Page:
Frequently Asked Questions

  • When does the Investment Club Meet?

    • Fridays from 1 - 2 PM EST

  • Where can you find the zoom link for our meetings?

    • Click on the meetings tab for the zoom link!

  • Not part of the mailing list?

    • Go to the meetings tab and fill out the google form.​

  • Where can I find past GBM presentations?

    • Coming Soon!

  • What are Money Markets, and what is the Eurocurrency Market?

    • ​The Money Market refers to trading in very short-term debt investments. At the wholesale level, it involves large-volume trades between institutions and traders. At the retail level, it includes money market mutual funds bought by individual investors and money market accounts opened by bank customers.

    • The Eurocurrency Market is the money market for currency outside of the country where it is legal tender. The eurocurrency market is utilized by banks, multinational corporations, mutual funds, and hedge funds.

  • Can International Students invest in stocks?

    • ​The answer is yes. The United States is one of the few countries that’s very friendly to foreign investors investing directly in the stock markets and the U.S also has one of the largest stock markets. A lot of foreign companies come to list on the U.S markets. So really, even if you were not in the U.S, even if you were just live in your home country and you want to open a U.S brokerage account, you can actually do it.

  • What is the difference between a Mutual Fund and an ETF?

    • Mutual funds are investments that pool your money together with other investors to purchase shares of a collection of stocks, bonds, or other securities, referred to as a portfolio, that might be difficult to recreate on your own. Mutual funds are typically overseen by a portfolio manager.

    • An exchange-traded fund (ETF) is a type of security that involves a collection of securities—such as stocks—that often tracks an underlying index, although they can invest in any number of industry sectors or use various strategies. ETFs are in many ways similar to mutual funds; however, they are listed on exchanges, and ETF shares trade throughout the day just like an ordinary stock.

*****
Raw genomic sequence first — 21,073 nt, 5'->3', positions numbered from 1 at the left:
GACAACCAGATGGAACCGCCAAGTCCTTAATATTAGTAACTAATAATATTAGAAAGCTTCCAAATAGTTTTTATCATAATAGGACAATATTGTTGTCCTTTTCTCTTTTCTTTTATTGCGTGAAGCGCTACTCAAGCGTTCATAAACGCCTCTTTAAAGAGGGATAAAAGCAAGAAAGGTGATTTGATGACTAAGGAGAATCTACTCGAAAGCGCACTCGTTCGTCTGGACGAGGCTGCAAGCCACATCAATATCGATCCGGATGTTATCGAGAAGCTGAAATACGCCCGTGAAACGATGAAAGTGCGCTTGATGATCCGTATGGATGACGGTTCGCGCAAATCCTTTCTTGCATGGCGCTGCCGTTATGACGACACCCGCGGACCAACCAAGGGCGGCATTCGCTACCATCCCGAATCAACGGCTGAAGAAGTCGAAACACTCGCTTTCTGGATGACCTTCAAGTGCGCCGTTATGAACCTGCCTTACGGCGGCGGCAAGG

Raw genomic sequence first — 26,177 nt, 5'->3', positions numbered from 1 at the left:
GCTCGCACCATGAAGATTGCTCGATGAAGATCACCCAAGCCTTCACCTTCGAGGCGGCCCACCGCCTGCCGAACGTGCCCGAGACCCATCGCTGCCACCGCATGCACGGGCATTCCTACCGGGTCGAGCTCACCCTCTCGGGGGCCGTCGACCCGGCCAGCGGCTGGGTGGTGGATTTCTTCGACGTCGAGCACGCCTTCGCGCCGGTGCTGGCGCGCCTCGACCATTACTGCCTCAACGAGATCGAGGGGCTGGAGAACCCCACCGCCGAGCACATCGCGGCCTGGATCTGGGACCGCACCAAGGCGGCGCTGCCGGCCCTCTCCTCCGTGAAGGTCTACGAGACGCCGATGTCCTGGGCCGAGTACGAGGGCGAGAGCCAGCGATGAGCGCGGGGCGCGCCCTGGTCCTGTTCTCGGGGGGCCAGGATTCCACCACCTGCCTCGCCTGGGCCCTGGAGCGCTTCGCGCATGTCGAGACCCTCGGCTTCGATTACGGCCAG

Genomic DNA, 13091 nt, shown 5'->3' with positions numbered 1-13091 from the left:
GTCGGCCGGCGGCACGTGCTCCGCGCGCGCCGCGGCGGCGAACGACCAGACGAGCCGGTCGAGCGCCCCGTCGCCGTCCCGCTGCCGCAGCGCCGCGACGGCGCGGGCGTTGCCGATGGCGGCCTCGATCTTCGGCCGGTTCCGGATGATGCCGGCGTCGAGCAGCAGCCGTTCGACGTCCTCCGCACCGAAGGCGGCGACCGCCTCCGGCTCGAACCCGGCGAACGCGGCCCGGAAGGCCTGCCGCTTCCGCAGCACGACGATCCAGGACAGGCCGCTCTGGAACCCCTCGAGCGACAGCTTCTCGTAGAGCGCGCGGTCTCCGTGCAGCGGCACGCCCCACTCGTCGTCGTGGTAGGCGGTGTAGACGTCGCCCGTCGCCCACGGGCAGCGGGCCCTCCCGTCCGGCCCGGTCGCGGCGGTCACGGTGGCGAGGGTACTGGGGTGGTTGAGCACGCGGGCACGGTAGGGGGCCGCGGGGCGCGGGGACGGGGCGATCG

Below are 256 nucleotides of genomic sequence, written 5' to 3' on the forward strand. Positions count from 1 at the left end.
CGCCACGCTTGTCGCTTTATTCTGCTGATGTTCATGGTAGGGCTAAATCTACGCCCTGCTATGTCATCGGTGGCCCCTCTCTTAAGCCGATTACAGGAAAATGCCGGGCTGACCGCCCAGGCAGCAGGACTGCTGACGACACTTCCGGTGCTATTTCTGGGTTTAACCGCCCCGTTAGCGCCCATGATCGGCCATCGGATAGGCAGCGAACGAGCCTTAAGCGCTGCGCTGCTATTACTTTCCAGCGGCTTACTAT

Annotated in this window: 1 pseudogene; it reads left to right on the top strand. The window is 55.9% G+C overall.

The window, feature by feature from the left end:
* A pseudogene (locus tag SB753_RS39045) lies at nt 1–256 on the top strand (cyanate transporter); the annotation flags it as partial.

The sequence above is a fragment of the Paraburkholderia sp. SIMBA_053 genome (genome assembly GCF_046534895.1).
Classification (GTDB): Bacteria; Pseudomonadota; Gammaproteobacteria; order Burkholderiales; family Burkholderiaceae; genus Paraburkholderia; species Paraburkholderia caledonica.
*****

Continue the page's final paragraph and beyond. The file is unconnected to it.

• When should you get a credit card and how do you build credit?

    • ​The best time to get a credit card is right when you turn 18 or around that age. College or shortly after graduation is a great time to start with a student credit card, as long as you have the required income to repay your purchases.

    • Make 100% of your payments on time, not only with credit accounts but also with other accounts, such as utility bills. Bills that go unpaid may be sold to a collection agency, which will seriously hurt your credit.

    • If you use credit cards, keep your credit utilization low — utilization is the percentage of your credit limit you use.

    • Avoid applying for multiple credit accounts close together; applications for credit can cause a small, temporary drop in your score. Multiple applications can cause significant damage.

    • Keep credit card accounts open. Unless you have a compelling reason to close an account, consider keeping it open.  Closing an account can hurt your credit utilization and reduce your average account age.

  • How do you open a Certificate of Deposit (CD)?​​

    1. ​Find an insured financial institution. The Federal Deposit Insurance Corporation (FDIC) and National Credit Union Administration (NCUA) insure banks and credit unions, respectively.

    2. Pick a type of CD. A certificate of deposit isn’t necessarily one-size-fits-all, and there are many different types of CDs to choose from.

    3. Choose your term. When you open a certificate of deposit, one of the first things you’ll need to choose is the length of your term. The longer the term length, which means the longer you commit to keeping your money in the account, the higher the interest rate you’ll earn.

    4. Decide how often you want to collect your interest payments. With your payout, you’ve got options: You may be able to receive your interest as a monthly payment or once annually. You can also reinvest the interest payments into the CD to earn compounding returns. Once the CD’s term ends, you’ll get your initial deposit back, along with your final interest payment.

    5. Create your account. Unless you already have one, you’ll need to create a new account with the issuing bank or credit union to open a certificate of deposit.

    6. Fund the CD. You’ll also need to choose a funding source for your new CD account, such as an online or phone transfer, or mailing a check.